No Car? No Problem.

Introducing the City Car

City Car     Photo: Franco Vairani/MIT Cities Group

The Ten-Second Take

"I'm impressed. Its adoption will help to mitigate climate change and urban congestion—and even make the roads safer, since you can see around it."
—MATTHEW E. KAHN, a professor at the UCLA Institute of the Environment and the author of Green Cities: Urban Growth and the Environment
GREEN-O-METER: 5

If William Mitchell gets his way, the ubiquitous gas guzzler may not be long for this world—or could at least suffer a drastic reduction in numbers worldwide. The director of MIT's Smart Cities interdisciplinary research group says he has the luxury of tackling big stupid problems by "stepping back and asking the big stupid questions." Exhibit A: He and his team have developed a foldable, stackable, rentable electric car they hope will revolutionize urban transportation. Each joystick-controlled City Car would be part of a system with rental "docks" scattered all over town, specifically near transit hubs like subway and train stations. Just swipe a card and go.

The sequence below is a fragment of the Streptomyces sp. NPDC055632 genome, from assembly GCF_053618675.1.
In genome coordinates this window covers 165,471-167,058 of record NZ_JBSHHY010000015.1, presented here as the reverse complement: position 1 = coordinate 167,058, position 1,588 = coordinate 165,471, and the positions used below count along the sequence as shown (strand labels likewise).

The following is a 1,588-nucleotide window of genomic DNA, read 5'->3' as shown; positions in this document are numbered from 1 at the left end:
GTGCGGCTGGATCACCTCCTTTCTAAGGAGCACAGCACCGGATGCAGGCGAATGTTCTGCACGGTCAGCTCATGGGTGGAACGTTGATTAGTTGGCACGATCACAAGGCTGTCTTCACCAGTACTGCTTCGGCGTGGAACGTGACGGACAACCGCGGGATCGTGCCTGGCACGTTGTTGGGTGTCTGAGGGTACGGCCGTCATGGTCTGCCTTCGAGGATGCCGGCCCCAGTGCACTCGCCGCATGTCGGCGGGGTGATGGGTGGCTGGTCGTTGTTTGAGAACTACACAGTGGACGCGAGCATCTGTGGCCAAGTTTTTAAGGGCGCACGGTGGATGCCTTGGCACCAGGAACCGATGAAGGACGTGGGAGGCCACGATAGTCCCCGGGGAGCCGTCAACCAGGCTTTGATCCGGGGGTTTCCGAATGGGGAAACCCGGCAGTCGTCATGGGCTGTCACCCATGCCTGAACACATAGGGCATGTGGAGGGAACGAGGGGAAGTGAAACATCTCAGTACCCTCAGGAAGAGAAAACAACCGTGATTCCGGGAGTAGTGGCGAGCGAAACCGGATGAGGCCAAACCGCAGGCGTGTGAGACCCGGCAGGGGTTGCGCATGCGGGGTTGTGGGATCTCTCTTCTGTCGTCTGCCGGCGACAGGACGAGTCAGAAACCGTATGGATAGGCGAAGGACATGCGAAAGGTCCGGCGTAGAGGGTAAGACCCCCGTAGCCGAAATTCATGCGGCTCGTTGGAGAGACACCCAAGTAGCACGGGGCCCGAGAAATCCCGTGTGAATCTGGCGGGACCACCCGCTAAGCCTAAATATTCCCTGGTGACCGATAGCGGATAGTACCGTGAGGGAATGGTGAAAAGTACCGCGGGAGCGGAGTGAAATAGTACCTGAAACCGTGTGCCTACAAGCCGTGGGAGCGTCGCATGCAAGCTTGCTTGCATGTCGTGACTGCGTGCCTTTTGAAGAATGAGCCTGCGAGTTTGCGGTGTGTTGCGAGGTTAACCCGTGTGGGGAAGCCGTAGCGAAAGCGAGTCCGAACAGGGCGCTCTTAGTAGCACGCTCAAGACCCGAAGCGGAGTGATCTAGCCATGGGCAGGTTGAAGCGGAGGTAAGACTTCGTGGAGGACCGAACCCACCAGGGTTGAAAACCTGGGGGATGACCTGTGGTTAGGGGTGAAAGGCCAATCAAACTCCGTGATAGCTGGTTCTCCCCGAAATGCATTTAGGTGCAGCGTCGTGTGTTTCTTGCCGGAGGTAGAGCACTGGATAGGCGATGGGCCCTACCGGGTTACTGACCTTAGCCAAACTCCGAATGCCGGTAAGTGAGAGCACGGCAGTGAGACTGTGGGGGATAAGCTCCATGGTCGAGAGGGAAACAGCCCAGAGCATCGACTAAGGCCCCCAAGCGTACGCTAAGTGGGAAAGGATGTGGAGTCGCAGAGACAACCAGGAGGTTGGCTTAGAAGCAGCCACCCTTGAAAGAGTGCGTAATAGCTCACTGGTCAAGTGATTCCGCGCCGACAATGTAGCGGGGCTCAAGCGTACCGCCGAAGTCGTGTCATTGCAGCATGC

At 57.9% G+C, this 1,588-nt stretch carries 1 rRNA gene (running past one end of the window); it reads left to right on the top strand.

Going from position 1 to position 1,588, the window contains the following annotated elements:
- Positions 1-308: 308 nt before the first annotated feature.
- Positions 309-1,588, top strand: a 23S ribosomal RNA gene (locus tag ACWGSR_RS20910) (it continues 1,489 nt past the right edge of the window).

1. ONBOARD BRAIN: These computers on wheels will "learn" as they go, monitoring traffic, weather, and so forth. Interior screens will reflect users' preset preferences, recognized via a swiped card. You'll be able to personalize the handling, display, and possibly even color. "For a shared-use system to work, you need sophisticated information technology," says Mitchell. A fully functioning City Car prototype—needing one-eighth the parking space of an SUV—could be finished by next year.

2. VISIONARY WHEELS: Since the folding car is joystick-controlled and recharges when it stops, there's no need for a steering column or bulky battery bank. Instead, the team created computerized, omnidirectional "wheel robots"—self-contained accelerating, braking, suspension, and four-wheel-independent-steering units with motors powered by lithium-ion batteries and a range of 50 to 75 miles per charge. Mitchell hopes to wrap them with airless, flat-proof Michelin Tweels, which would feature a honeycomb of polyurethane spokes. The motors may be capable of 190 miles per hour, but the plan is to cap the speed at 55.

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